JBIC Journal of Biological Inorganic Chemistry

, Volume 7, Issue 3, pp 249–259

Copper bis(thiosemicarbazone) complexes as hypoxia imaging agents: structure-activity relationships

  • Jason L. Dearling
  • Jason S. Lewis
  • Gregory E. Mullen
  • Michael J. Welch
  • Philip J. Blower
Original Article

DOI: 10.1007/s007750100291

Cite this article as:
Dearling, J.L., Lewis, J.S., Mullen, G.E. et al. J Biol Inorg Chem (2002) 7: 249. doi:10.1007/s007750100291

Abstract.

Copper(II) bis(thiosemicarbazone) complexes labelled with Cu-60/62/64 are useful radiopharmaceuticals for imaging blood flow and hypoxic tissues in vivo. The aim of this study was to identify structure-activity relationships within a series of analogues with different alkyl substitution patterns in the ligand, in order to design improved hypoxia imaging agents and elucidate hypoxia selectivity mechanisms. Thirteen such complexes were synthesised and characterised spectroscopically and electrochemically. The uptake of each (labelled with Cu-64) in EMT6 tumour cells in vitro under normoxic and hypoxic conditions was studied. All complexes were taken up efficiently into cells, and some showed strong hypoxia selectivity, which was highly correlated with the Cu(II/I) redox potential. Redox potentials at the low end of the range were found to be essential for hypoxia selectivity. In turn, the redox potential was strongly correlated with alkyl substitution pattern, and the most important determinant of the redox potential was the number of alkyl groups on the diimine backbone of the ligand. Several complexes in the series warrant further evaluation as hypoxia imaging agents. The radioactivity uptake/release behaviour in the cells provides insight into possible mechanisms, and a model for hypoxia-selective intracellular trapping is discussed.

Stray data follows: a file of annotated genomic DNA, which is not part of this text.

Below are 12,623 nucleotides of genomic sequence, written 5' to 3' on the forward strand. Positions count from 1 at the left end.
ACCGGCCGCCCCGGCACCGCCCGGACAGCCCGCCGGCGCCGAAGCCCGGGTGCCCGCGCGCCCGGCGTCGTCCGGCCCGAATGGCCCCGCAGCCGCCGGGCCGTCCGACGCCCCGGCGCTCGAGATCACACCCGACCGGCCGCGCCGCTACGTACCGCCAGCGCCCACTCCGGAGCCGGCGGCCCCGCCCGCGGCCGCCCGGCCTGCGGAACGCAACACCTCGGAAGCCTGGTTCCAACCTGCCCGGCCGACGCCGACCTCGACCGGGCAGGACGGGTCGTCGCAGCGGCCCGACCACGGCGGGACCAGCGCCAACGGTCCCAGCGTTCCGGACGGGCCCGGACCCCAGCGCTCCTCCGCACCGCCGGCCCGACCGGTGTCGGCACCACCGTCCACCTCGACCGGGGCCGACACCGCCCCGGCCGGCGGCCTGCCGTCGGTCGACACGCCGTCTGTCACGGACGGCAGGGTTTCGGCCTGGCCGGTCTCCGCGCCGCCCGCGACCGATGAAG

Radiopharmaceutical Imaging agents Copper bis(thiosemicarbazone) Hypoxia Redox potential

Copyright information

© SBIC 2001

Authors and Affiliations

  • Jason L. Dearling
    • 1
  • Jason S. Lewis
    • 2
  • Gregory E. Mullen
    • 1
  • Michael J. Welch
    • 2
  • Philip J. Blower
    • 1
  1. 1.Biosciences Department, University of Kent, Canterbury CT2 7NJ, UKUK
  2. 2.Mallinckrodt Institute of Radiology, Washington University School of Medicine, St. Louis, MO 63110, USAUSA